How Much Is Too Much to Spend on E-Commerce?
We’re well into the e-com boom and it seems like e-commerce has turned into the gift that keeps on giving — or has it? To be sure, e-commerce has become a non-negotiable part of running a successful brand. Amazon is the first place many customers will look to find out more about your product, and holding strong in the competition without selling on multiple channels? Forget about it. One way or another, the ROI on moving to e-commerce is almost always net-positive.
All things in moderation, though. While it’s important — and even necessary — to spend on e-commerce, there’s always such a thing as too much. How much e-commerce spending is too much?
As you might expect, there isn’t an easy or singular answer. Every brand has its own unique budgeting needs. That being said, there are certainly ways to get an idea of how much to spend, and signs that show you might be spending too much. Let’s take a look.
How much to spend
As it tends to go with e-commerce, it’s the same old story in a new book. How would you decide how much to spend in any business model? By drawing up a budget, of course. We won’t get too far into the details here, but how is budgeting for e-commerce costs any different than the budgeting we’re already used to?
In short, it’s about recognizing the new characters in this new book. You’ve had to manage product information before, but not across this many channels. You’ve had to sell the customer on the product before, but “seeing is believing” is a whole different game from behind a screen. Many, if not all, of the elements of a well-constructed e-commerce spending budget will look familiar, but they’ll be just different enough to warrant new approaches, new tools, and different budget allocations. Same story, new book.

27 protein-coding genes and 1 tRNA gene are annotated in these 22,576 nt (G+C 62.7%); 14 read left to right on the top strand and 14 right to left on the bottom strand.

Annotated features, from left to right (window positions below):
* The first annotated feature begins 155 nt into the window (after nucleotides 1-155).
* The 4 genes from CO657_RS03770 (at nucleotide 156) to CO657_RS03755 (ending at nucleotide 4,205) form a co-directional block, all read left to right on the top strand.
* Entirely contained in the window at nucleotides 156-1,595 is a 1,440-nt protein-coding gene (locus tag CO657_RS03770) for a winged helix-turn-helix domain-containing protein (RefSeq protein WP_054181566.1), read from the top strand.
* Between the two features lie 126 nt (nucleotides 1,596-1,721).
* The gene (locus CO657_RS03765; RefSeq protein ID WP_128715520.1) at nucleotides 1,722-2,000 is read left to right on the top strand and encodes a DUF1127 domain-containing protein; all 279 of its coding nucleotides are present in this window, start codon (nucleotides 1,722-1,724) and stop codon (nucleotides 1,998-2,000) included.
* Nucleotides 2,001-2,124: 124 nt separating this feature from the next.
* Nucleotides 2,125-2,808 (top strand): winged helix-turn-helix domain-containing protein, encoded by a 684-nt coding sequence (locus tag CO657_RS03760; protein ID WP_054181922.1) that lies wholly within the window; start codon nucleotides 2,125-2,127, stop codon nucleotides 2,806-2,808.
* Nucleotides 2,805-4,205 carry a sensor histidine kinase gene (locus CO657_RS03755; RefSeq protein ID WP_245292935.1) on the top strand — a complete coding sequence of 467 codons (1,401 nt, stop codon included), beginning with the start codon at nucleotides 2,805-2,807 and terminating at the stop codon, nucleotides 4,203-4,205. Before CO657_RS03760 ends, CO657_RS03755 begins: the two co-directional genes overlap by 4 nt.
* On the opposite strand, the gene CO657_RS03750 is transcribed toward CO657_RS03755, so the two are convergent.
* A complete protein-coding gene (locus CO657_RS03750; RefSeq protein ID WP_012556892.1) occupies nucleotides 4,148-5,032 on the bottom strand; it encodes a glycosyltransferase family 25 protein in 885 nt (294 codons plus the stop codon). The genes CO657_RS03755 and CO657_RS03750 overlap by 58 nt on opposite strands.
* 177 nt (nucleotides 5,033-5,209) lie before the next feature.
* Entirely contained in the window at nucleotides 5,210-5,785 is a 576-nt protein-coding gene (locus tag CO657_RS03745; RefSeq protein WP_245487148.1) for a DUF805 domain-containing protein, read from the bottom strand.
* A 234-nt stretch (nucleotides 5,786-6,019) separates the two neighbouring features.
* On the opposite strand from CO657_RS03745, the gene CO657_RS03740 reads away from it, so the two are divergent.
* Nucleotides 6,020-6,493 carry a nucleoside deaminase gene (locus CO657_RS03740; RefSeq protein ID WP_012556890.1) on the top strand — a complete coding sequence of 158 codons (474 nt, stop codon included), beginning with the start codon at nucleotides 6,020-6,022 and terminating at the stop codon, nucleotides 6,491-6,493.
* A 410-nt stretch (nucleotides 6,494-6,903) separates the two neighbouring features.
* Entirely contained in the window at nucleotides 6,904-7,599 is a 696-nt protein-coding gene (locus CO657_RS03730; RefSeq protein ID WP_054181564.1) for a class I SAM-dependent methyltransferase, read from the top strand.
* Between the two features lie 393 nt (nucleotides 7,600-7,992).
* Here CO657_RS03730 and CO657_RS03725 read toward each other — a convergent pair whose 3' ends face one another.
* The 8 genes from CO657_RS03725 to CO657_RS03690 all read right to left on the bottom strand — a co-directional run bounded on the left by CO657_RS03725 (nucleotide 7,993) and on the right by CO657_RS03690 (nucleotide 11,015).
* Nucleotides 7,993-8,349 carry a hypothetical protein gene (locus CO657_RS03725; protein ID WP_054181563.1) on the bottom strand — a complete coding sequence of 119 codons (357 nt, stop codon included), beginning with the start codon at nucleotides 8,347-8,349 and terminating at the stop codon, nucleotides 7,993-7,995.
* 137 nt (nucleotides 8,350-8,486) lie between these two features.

Fortunately, modern problems require modern solutions, and modern solutions are met with modern tech. While the game has changed just enough to warrant new strategies, brands aren’t left to take shots in the dark — at least not anymore. New and powerful tools show up on the scene every day, providing much-needed guidance and support in this constantly developing market.
Signs of overspending
While there’s no hard number for “how much is too much,” there are signs that you might be overspending — or at least, spending too much in the wrong places. The main theme will be that the numbers don’t match up. Maybe you have great engagement on Twitter and Instagram, but you have way too much inventory left over at the end of the day.
Social media marketing has become an incredibly important aspect of a successful modern brand, but if engagement isn’t translating to sales, something is getting lost along the way. You might be spending too much money on social when something else needs your attention — what’s the good of a great social media presence if it doesn’t pay off?
Another thing to consider is that, by the nature of e-commerce, there’s going to be a lot of noise to deal with. A lot of data from enriched product listings for sure, but also a lot of work having to do with how and where things went wrong when they did. You’re going to have to spend more on digital marketing (targeted ads, social media campaigns, etc.), but if this doesn’t translate to sales, how can you know what the problem is? At a certain point, diminishing returns has got to be the answer, but even before that point, you could still run into problems.
An incredibly important thing to analyze, especially for e-com brands that can’t seem to turn their marketing campaigns into sales, is the buyer journey. Maybe your marketing campaigns are actually working really well, but potential buyers get lost on the way to the checkout button. Seeing where traffic is heavy and where it’s light on your site can be incredibly important insights into where the problem is and, significantly, where you might be spending too much money (and where that money might be put to better use).
As much as it’d be nice to have a concrete number or a simple formula to decide whether or not your e-commerce spending is “too much,” things just aren’t that simple. What is simple, though, is that numbers don’t lie. If you run the numbers and something looks funny, it’s probably because something is funny. With proper analysis and the right tools, if you follow the numbers, you’ll likely find your problem.